Marconi API v2.0
- Add a Swift storage backend
- Remove SQLAlchemy for realz
- Remove get-message-by-id endopoint
- Rename Zaqar to Zarconi (jk)
- Consider removing include_claimed and always listing all messages
- Doesn't seem to be terribly useful, since when observing a task distribution queue, you are likely auditing or diagnosing, and will want to see all messages?
- Remove getting one or more messages by ID
- Isn't terribly useful to users, and may (TBD) provide for performance optimizations in the drivers
- Add support for STOMP and/or MQTT?
- Or is this scope creep? Would it be better to leave it to other messaging systems to deliver on the use cases that these protocols enable?
- Migrate to topic-based semantics.
- Can post a single message to multiple topics in one request
- Can consumers read more than one topic in a single request?
- Delete a claim to delete all it's messages?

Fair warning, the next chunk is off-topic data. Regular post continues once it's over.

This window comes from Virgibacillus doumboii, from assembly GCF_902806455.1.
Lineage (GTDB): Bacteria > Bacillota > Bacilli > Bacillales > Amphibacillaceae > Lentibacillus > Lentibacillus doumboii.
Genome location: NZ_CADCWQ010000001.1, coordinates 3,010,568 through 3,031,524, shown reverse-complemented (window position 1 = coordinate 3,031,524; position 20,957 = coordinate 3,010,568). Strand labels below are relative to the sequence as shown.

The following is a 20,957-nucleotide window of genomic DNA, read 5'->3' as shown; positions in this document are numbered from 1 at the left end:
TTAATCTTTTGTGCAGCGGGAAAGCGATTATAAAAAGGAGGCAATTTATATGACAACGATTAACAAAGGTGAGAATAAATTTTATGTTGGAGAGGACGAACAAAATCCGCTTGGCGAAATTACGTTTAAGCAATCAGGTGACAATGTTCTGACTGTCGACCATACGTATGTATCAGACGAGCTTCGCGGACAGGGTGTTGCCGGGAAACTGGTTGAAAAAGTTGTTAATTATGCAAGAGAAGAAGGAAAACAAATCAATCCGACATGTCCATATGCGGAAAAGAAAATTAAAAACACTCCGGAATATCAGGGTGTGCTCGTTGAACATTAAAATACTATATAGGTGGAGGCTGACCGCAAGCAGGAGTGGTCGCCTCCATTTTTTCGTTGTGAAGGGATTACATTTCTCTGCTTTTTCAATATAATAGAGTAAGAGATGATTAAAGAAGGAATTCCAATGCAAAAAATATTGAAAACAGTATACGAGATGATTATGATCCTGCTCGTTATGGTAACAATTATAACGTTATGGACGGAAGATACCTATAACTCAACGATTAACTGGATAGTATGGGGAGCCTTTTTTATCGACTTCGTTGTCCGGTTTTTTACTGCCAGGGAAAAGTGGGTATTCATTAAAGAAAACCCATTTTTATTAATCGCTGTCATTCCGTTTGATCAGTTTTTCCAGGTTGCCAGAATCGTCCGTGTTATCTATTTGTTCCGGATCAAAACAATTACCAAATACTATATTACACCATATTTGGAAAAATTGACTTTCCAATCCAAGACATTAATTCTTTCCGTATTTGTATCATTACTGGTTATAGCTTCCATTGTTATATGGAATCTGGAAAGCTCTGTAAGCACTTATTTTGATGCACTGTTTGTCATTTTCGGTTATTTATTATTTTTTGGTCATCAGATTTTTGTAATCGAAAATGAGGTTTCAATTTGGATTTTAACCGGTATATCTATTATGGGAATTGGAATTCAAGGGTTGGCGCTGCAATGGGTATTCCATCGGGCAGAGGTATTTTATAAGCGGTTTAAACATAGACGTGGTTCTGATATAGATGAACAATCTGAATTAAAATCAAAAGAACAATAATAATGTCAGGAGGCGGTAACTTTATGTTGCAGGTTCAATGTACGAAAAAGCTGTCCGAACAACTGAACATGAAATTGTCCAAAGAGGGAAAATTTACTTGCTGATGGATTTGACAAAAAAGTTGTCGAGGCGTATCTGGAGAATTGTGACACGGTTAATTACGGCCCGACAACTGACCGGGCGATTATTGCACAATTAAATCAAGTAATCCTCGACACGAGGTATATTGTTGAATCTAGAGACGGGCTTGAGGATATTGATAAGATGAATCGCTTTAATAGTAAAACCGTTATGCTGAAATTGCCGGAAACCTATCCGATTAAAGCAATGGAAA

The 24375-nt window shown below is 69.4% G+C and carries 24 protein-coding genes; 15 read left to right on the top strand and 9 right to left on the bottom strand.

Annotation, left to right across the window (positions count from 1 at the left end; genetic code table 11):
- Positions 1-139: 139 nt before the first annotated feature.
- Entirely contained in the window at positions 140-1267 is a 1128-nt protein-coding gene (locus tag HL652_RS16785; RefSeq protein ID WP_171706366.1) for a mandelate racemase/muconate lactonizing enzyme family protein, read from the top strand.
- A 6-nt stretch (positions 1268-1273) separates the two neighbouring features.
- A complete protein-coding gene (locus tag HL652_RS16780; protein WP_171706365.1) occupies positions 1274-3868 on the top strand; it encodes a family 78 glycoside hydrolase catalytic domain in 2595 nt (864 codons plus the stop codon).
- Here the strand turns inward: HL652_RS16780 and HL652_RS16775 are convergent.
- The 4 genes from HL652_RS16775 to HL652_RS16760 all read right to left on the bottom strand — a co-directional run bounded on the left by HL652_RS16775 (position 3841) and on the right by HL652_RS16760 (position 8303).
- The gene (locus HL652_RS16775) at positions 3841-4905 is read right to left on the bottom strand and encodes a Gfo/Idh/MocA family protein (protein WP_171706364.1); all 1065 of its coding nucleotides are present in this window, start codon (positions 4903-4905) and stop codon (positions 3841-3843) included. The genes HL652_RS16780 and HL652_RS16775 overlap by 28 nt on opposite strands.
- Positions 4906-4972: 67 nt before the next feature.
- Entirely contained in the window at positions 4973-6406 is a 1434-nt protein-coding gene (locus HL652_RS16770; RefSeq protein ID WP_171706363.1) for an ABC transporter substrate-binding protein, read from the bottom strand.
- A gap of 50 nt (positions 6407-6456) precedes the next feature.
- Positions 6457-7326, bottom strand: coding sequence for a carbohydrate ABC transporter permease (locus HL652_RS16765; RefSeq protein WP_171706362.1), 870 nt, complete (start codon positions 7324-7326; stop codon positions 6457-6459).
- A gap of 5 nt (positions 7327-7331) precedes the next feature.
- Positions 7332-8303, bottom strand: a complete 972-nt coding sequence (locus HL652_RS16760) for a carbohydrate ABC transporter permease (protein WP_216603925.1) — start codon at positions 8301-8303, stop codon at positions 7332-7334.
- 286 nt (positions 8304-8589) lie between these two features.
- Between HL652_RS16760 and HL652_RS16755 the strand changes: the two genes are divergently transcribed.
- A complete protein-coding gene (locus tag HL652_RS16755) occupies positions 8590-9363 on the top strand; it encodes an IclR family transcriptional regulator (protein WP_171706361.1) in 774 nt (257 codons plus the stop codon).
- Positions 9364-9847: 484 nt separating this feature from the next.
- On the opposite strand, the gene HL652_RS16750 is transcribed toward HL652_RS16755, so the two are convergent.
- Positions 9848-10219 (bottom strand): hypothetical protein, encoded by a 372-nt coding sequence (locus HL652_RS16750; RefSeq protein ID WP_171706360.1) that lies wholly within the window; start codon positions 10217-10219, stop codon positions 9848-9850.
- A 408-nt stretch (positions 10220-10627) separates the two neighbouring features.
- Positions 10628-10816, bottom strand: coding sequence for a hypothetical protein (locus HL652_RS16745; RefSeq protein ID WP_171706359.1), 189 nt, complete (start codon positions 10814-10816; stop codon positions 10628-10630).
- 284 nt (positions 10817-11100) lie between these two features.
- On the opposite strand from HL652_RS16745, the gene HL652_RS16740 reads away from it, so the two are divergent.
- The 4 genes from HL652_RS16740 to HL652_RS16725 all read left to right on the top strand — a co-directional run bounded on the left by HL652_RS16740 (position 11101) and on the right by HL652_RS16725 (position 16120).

- Need to decide if we want to encourage deleting multiple messages at a time, or if that is an anti-pattern
- Only provide a message ID for claimed messages?
- Con: user may want to have an auditor that uses the feeds api, and the auditor will need to match up message IDs with the ones being claimed by the workers
- Support msgpack in addition to JSON?
- Main difficulty is in replying in JSON when a message was enqueued using msgpack, and includes one or more binary fields.
- Check out Protobuf and Apache Arvo
- Allow custom media types?
- Message attributes move into X-headers
- Allows for all kinds of binary types
- Con: if an error occurs, there isn't an obvious media type the client accepts to use in reporting structured error information
- Con: X-headers are unwieldy if we need structured message attributes (YAGNI?)
- Things that may allow the use for a wider variety of backends [/flameon]
- For example, make paging through messages without claiming them optional
- But if people just want Kafka or Qpid or whatever, why not just use those technologies directly? Once you put a REST API on top, it starts to look a lot like v1.x. For extremely high-throughput use cases, apps won't ever get what they want over python + REST. But, on the other hand, there are important use cases where REST is preferable, and if we continue to hold at ~20ms response times, that is still pretty darn good performance for going over the web.